The Windy City edition of the New York Times debuted today, featuring an article on the controversial parking meter lease from veteran City Hall reporter Dan Mihalopoulos, now with the Chicago News Cooperative. In his report, Mihalopoulos digs into the books of Chicago ...
The Windy City edition of the New York Times debuted today, featuring an article on the controversial parking meter lease from veteran City Hall reporter Dan Mihalopoulos, now with the Chicago News Cooperative.
In his report, Mihalopoulos digs into the books of Chicago Parking Meters LLC, the private company that now controls the city's meters under a 75-year, $1.15 billion deal with the city. He found -- not surprisingly -- that the company's profits are growing steadily, generating $1.1 million per week, thanks to the higher rates they instituted after taking over the system. With more gradual increases on the way, the company is projected to collect $46.9 million this year and $79.5 million in 2010.
The most candid remark in Mihalopoulos' piece came from Ald. Rey Colon (35th Ward), who was one of five aldermen to vote against the 2008 ordinance approving the parking meter deal:
Another of the naysayers on the Council, Rey Colon, said this week that the parking meter company’s own numbers showed that aldermen should have raised parking charges and kept the money that the increases would have generated.
“At this rate, it was a great deal for the parking meter company,” he said. “I don’t know if it was a good deal for the city. We should have just bit the bullet and done it ourselves.”
Mayor Daley and some of the aldermen who supported the deal like to make the argument that the city could not have "bit the bullet and done it ourselves" for political reasons. They further argue that their chosen path -- offloading the responsibility for the system to a private company (who then raises the rates) in return for an immediate windfall -- was a safer approach. But was it? As then-Inspector General David Hoffman noted in his report on the deal, it's not like the mayor and the city council dodged the bullet; indeed, they've have still taken a great deal of flack for the rising parking costs (not to mention the botched implementation). Furthermore, other cities have managed to hike rates and generate revenue for their operating budgets without experiencing some apocalyptic voter backlash. Some of them, such as San Francisco, are even using their meter system to experiment with innovative congestion controls. It'll be 75 years before we have a chance to do the same.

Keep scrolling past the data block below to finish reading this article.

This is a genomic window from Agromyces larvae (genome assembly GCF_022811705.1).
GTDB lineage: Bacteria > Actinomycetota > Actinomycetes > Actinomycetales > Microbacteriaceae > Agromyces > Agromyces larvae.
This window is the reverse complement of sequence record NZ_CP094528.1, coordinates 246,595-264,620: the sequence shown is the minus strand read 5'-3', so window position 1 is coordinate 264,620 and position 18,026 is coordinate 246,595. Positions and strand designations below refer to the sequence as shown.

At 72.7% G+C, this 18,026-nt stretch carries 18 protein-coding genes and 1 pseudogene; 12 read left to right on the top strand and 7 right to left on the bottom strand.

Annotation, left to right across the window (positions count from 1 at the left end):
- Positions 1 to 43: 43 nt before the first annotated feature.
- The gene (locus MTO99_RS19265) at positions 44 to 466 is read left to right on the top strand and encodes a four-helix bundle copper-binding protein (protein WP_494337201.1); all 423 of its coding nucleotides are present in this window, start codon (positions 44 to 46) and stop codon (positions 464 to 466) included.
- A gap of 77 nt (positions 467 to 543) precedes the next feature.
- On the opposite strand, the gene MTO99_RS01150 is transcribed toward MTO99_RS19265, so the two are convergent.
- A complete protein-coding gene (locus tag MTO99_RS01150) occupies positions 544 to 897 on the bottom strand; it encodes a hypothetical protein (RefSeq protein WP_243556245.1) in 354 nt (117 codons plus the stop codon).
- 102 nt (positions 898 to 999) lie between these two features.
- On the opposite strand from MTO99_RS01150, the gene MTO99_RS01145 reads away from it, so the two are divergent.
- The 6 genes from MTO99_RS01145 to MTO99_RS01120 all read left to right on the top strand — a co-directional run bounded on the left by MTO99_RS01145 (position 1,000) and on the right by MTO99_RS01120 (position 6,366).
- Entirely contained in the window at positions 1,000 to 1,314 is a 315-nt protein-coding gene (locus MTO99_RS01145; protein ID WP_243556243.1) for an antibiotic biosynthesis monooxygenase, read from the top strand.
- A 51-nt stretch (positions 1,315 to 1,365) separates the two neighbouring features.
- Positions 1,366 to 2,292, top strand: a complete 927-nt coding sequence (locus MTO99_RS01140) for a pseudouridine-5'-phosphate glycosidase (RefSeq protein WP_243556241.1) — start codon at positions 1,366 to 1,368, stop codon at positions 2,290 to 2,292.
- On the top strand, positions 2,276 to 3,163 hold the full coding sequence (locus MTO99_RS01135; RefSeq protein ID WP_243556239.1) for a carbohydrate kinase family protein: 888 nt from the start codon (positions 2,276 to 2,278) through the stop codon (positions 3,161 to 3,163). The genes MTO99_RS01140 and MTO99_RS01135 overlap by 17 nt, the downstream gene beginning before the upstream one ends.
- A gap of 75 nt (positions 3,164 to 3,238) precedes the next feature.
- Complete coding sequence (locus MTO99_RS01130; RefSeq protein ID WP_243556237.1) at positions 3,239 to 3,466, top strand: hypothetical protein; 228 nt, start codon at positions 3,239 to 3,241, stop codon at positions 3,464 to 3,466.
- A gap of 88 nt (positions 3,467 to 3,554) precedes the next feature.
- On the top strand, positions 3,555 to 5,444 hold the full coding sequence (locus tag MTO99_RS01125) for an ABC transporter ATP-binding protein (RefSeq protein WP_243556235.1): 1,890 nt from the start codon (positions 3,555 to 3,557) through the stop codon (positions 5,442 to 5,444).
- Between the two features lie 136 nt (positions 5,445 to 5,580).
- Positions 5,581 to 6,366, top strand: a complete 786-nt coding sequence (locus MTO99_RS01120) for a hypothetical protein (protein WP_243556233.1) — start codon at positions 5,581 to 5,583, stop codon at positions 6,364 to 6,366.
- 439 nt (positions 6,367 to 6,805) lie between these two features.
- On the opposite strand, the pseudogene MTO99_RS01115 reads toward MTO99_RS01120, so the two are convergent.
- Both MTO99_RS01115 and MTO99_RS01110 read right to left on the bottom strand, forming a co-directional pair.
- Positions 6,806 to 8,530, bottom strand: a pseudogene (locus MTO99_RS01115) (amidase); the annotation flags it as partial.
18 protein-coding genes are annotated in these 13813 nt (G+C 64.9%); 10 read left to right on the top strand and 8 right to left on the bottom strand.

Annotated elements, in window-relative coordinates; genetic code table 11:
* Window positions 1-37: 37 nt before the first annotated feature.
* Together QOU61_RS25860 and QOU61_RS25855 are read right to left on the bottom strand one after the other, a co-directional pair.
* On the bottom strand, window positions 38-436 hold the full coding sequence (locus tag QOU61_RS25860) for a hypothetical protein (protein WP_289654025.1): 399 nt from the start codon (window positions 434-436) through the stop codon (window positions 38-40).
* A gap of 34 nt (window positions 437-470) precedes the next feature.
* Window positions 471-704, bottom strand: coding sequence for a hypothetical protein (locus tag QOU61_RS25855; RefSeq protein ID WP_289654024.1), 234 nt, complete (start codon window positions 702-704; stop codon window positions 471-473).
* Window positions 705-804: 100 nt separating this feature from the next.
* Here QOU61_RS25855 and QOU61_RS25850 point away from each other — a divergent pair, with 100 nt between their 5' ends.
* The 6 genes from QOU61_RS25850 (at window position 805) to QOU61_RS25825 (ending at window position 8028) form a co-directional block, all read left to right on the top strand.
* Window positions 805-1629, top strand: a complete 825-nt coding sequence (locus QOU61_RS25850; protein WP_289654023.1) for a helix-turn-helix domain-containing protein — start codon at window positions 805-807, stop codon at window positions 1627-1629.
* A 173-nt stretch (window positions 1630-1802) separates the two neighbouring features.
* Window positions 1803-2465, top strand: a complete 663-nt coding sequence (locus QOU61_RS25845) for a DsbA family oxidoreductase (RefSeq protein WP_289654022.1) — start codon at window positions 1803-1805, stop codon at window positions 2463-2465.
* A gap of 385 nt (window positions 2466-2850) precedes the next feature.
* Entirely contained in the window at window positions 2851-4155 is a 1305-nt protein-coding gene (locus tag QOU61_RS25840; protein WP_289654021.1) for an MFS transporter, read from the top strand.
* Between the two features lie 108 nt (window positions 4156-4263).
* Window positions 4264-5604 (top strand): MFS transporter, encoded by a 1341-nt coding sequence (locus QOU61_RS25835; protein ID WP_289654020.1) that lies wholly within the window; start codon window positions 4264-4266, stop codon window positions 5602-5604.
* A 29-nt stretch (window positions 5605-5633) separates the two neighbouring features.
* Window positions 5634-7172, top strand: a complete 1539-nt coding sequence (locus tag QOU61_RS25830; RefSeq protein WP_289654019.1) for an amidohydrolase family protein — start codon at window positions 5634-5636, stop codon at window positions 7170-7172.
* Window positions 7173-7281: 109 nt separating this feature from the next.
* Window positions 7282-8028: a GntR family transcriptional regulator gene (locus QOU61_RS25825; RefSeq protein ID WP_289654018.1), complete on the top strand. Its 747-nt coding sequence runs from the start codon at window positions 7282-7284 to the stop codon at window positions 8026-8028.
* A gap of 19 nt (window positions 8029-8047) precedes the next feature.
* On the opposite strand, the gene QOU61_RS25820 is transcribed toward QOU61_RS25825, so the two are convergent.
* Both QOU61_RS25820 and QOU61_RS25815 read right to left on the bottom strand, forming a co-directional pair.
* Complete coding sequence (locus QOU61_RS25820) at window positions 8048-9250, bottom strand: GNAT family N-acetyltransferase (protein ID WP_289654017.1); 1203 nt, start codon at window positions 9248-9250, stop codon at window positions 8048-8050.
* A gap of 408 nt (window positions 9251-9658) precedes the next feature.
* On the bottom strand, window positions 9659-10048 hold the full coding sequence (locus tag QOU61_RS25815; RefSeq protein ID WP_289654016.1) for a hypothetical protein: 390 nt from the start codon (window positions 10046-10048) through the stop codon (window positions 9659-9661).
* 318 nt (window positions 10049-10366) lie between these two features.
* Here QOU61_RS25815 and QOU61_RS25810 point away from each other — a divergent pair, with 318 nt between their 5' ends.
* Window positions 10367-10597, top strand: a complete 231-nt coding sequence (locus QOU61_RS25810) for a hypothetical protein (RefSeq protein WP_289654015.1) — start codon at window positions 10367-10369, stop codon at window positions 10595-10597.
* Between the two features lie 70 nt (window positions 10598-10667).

To add insult to injury, the proceeds of the deal are almost gone thanks to the city's gaping budget deficit, so taxpayers will soon have little to show for the lease. CPM, however, will make out just fine.
The question now is whether the City Council will learn from its mistake. So far, a mere 12 of the council's 50 members have signed on to Ald. Scott Waguespack's (32nd Ward) Asset Lease Taxpayer Protection Ordinance, which would require an “independent third-party valuation” on any future asset sales, including “a comparison of public retention and private leasing over the life cycle of the agreement." As Waguespack himself said recently, it's time to acknowledge that "the old way of doing things no longer works."